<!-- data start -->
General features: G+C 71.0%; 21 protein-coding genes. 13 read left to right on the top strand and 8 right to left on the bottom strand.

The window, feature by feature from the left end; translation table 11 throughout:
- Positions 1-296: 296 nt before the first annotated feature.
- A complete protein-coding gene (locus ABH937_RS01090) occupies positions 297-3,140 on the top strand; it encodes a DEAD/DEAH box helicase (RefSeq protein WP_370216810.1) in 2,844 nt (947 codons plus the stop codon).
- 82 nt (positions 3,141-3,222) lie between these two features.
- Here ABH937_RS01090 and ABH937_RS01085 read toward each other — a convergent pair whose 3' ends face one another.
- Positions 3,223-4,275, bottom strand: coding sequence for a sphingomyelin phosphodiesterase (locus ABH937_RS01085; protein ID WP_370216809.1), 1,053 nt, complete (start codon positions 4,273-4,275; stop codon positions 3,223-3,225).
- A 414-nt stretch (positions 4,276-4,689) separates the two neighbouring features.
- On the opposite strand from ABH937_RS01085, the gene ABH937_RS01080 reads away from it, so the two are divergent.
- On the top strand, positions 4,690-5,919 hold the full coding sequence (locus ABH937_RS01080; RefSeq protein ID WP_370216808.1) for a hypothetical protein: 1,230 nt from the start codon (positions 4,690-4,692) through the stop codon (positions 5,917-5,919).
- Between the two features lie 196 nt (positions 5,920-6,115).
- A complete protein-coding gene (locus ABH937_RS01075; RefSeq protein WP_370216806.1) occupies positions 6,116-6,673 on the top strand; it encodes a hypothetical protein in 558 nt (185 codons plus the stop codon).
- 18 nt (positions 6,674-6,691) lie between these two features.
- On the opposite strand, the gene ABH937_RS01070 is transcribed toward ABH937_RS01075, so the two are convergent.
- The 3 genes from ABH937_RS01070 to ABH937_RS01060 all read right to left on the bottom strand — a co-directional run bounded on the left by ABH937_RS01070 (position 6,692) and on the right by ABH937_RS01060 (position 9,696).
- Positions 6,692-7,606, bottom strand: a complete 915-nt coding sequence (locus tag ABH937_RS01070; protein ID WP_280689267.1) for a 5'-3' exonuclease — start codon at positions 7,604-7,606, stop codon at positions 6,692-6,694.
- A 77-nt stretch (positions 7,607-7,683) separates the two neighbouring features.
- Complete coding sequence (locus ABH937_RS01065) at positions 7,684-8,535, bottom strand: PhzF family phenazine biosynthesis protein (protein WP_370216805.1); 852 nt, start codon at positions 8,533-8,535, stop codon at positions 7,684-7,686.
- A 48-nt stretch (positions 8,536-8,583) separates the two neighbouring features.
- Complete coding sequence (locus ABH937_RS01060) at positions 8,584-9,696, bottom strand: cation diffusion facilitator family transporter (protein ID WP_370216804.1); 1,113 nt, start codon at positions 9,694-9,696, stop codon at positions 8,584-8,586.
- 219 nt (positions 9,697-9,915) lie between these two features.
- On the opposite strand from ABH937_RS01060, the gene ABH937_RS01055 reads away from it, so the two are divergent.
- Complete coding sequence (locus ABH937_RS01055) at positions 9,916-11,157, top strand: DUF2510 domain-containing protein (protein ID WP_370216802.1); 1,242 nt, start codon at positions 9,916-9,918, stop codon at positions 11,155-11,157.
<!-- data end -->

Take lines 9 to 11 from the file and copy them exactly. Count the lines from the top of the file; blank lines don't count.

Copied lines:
- On the opposite strand from ABH937_RS01085, the gene ABH937_RS01080 reads away from it, so the two are divergent.
- On the top strand, positions 4,690-5,919 hold the full coding sequence (locus ABH937_RS01080; RefSeq protein ID WP_370216808.1) for a hypothetical protein: 1,230 nt from the start codon (positions 4,690-4,692) through the stop codon (positions 5,917-5,919).
- Between the two features lie 196 nt (positions 5,920-6,115).